Yet staying home can be a nightmare. A retired engineer whose "new life of old age" is centered on concern for other old people speaks of a blind woman utterly marooned in her cottage. No one ever came, not even the rent collector, though she had six months' rent waiting. "Poor old girl, she couldn't make it out. It was uncanny for her. Old age is uncanny -- it's weird."
It's weird for the 85-year-old ex-soldier whose memory went on "a landslide scale" five years before. He speeds about on a bicycle, but the great events of his life are gone beyond recall. He can only smile and say,"If you've got anybody and you can call them a friend, that's important."
Most of these old men fought in World War I and it remains an absorbing experience. "I feel its drag still," says one who was severly wounded and has lived with pain ever since. "You've no idea how pleasurable it is not to die when you are young!" The physical burdens of old age are hardly noticed, because his body has been a burden to him since he was 24. A woman, crippled in infancy, echoes the thought: "Old age, for me . . . is just a progressive crippling."
An old farmer relates how the clerk in a store asked. "Senior Citizen?" "I hate the term," he says. "Dreadful. I felt the resentment rising inside me." What would he say to such other obscenities in the cant of old-age management as "Adult Home?" The squeamish dread of calling things by their right names isn't one these people suffer from much. "I will say things that I wouldn't have done 20 years ago," says one, "although they were in my mouth. But now I don't care . . . now I speak." A 90-year-old lady tells herself: "Do something today about Patsy [her dog] so that she'll be all right when you've gone. Don't say when you've gone , say when you're dead. Dead -- say it!"
Though so many put up brave fronts, some express their bitterness raw. A man says: "Unless you're a bloody idiot, if you've lived for 80 years you must know something ! But for some reason you're not supposed to know what you know, or what the young know -- not any more. But you do." Or an 86-year-old female academic: "You take a simple thing such as whether somebody likes you or they don't. It doesn't cross your mind when you are very old. I don't expect to be liked or disliked.I don't expect anything ."
Another teacher, aged 91, rejoices in her mind, though her body has let her down. "The inside person who can't walk very far is still the same young woman who rambled for miles and miles." And though she can't keep her head in one position for long, she can see well. "Thankfully, I read. Oh, books, how I love you!"
A brilliant 79-year-old neurologist appreciates every day of his life, but doesn't pretend to be what he once was. He says it is important to recognize that the time comes when you can no longer do research. "You have to tell yourself, no, you cannot do this work because you are old. You must not deceive yourself in these matters." One must settle for being useful, not original. "It is a great shock to relinquish it all, and terrible to have to behave as if there were no shock."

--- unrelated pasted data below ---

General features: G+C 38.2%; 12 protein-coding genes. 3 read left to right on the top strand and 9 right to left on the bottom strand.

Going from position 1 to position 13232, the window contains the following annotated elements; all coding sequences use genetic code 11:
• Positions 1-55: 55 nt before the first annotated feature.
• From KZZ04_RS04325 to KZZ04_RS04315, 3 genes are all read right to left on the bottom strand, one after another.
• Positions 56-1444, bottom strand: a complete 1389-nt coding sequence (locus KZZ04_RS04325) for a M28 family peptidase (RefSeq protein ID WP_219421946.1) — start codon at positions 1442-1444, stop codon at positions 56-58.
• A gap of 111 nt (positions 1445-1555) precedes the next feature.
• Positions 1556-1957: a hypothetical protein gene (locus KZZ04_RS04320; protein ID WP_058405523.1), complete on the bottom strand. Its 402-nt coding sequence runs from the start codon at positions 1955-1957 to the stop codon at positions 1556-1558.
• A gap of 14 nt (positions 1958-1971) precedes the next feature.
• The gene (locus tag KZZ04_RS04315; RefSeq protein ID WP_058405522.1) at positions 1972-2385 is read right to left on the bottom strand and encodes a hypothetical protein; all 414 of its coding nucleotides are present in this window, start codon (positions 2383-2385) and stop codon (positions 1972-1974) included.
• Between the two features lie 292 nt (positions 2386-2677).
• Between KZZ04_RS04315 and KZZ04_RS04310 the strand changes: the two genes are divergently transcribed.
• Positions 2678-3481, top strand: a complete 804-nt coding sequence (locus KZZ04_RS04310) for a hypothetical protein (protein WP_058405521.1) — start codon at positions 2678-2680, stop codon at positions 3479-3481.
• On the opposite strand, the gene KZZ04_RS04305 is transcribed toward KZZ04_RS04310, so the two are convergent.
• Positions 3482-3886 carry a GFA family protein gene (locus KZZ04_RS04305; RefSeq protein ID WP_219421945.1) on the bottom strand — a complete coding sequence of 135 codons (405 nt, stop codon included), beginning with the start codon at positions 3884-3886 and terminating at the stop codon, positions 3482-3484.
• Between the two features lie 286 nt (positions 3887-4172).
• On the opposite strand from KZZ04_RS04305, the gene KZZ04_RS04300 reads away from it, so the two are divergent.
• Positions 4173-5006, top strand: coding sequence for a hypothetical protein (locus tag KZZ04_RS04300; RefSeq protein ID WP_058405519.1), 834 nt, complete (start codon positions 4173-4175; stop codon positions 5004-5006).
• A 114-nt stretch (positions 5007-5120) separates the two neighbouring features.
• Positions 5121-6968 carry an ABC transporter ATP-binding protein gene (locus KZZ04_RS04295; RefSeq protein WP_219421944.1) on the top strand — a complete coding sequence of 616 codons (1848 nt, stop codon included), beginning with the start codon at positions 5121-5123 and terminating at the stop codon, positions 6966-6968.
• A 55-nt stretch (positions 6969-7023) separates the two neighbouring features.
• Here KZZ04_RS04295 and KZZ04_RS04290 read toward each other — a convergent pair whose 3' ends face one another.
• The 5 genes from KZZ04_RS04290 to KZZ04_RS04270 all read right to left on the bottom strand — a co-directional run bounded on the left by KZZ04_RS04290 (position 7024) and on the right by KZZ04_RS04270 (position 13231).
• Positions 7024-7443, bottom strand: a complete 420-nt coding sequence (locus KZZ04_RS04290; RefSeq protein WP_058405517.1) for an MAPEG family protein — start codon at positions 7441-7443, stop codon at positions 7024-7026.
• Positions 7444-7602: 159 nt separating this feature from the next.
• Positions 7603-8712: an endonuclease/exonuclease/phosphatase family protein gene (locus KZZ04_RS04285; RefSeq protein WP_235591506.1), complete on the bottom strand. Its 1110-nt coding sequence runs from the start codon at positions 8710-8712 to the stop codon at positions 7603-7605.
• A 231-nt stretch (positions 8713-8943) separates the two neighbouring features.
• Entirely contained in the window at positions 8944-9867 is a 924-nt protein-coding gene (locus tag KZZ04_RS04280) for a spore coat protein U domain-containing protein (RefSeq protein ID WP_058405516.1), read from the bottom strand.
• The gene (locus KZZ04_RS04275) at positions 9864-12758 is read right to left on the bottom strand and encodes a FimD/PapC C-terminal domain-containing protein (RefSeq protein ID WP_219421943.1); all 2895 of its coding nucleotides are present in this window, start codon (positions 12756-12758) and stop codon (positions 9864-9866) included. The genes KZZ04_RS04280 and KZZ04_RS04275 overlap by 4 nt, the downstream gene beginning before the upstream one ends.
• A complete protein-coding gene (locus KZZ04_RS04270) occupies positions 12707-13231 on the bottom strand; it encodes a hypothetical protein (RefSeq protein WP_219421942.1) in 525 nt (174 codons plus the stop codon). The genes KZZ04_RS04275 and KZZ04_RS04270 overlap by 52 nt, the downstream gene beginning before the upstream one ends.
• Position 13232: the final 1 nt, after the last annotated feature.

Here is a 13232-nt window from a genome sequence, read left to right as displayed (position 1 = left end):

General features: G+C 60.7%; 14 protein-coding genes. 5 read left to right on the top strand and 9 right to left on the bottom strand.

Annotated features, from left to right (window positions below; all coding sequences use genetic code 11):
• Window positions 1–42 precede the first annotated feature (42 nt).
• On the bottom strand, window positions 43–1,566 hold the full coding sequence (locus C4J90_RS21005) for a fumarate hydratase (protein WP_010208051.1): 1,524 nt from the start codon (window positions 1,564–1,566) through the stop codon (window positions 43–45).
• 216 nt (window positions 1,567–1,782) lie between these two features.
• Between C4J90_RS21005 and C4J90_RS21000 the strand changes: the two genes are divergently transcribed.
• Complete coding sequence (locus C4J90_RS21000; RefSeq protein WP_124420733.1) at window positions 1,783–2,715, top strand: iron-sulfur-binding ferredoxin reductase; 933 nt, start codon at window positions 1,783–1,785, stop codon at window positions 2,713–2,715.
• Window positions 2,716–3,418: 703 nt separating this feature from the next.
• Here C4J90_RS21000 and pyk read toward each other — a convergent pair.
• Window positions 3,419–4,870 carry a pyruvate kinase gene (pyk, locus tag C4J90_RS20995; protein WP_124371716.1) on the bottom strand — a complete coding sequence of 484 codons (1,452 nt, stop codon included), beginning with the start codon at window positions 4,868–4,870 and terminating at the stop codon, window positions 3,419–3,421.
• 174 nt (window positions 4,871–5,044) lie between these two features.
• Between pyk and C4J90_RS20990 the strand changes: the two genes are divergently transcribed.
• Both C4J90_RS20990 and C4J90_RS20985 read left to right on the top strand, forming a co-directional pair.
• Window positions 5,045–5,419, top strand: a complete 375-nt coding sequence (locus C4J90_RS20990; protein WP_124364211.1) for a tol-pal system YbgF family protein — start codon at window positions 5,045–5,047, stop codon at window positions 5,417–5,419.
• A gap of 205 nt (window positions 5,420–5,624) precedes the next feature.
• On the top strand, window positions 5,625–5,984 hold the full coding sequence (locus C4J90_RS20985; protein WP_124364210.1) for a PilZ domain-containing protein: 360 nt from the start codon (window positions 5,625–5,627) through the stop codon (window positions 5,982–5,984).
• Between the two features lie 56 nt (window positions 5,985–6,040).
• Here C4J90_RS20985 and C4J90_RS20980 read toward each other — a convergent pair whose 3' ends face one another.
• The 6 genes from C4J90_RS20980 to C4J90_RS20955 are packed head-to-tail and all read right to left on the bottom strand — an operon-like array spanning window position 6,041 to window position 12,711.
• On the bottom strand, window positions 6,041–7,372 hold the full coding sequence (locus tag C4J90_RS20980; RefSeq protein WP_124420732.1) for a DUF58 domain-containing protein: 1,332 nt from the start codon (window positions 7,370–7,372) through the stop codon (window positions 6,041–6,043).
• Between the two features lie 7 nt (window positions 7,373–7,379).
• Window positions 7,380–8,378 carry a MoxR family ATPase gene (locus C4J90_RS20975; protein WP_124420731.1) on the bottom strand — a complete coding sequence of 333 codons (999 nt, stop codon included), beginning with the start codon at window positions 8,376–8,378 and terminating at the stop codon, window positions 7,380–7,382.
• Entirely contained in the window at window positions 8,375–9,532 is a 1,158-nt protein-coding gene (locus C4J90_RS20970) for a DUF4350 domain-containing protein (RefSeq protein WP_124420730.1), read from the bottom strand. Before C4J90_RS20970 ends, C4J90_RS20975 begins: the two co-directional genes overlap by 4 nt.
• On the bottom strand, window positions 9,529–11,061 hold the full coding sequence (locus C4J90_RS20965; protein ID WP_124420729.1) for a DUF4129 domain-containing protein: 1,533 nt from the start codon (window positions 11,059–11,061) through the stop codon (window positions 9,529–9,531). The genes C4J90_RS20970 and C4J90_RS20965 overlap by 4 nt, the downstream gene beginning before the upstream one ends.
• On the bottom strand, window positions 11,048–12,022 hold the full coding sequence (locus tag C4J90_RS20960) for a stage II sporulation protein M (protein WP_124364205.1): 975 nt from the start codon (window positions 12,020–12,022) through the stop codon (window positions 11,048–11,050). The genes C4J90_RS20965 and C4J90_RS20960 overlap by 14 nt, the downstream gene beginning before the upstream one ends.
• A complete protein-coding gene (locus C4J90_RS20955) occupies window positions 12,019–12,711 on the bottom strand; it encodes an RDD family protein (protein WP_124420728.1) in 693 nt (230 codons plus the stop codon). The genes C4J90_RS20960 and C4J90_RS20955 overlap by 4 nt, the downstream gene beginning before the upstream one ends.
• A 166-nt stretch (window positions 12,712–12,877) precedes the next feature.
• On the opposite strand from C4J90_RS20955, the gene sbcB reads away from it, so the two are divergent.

Among members of a religious community there is no fear of isolation and abandonment, but they are not spared a fear felt by those outside: "What I pray is that my body will not outlive my mind," says an old Cowley father. The decline of caring about things that once meant everything is expressed by another. "Terror for the old religious comes when . . . the ascensions and apirations originally set in his heart, though still subjected to all the familiar and beautiful disciplines, fail to life it." Another father says: "I have to be honest and tell myself that often I hear and feel nothing . . . I don't really care two hoots about a lot of things now."
The an actor, born a Catholic, retains his sharp pleasure in having left the church: "It is an appalling religion, and it is still wonderful to wake up in the morning and feel emancipated from it. Thrilling." And a recently blind Salvation Army colonel describes his joy in his marriage to a widow who had lost all interest in life. Now they are both vital. "We are not just an old couple. We are deeply in love." Another, an 87-year-old wife and mother of Welsh coal miners, for whom living was never a bed of roses, says, "Life is so very sweet, isn't is? . . . I don't resent being old at all -- except it would be nice to be forty again!. I would then have so much life to come. You know new things when you are old and you say to yourself, "I wish I had this much brains when I was younger." Wisdom, you know." This life-lover doesn't even worry about being unloved or left out: "I liked the old people when I was young, so I hope the young like me."
There isn't one of these old people one doesn't like. Their testimony sweeps aside the curtain dividing us. If anything can get through our heads the truth of what Alex Comfort once pointed out -- that the old are the only abused, disadvantaged group in society that we are all certain to join one day if we live long enough -- reading Blythe's thoughtful, imaginative, beautifully written book can.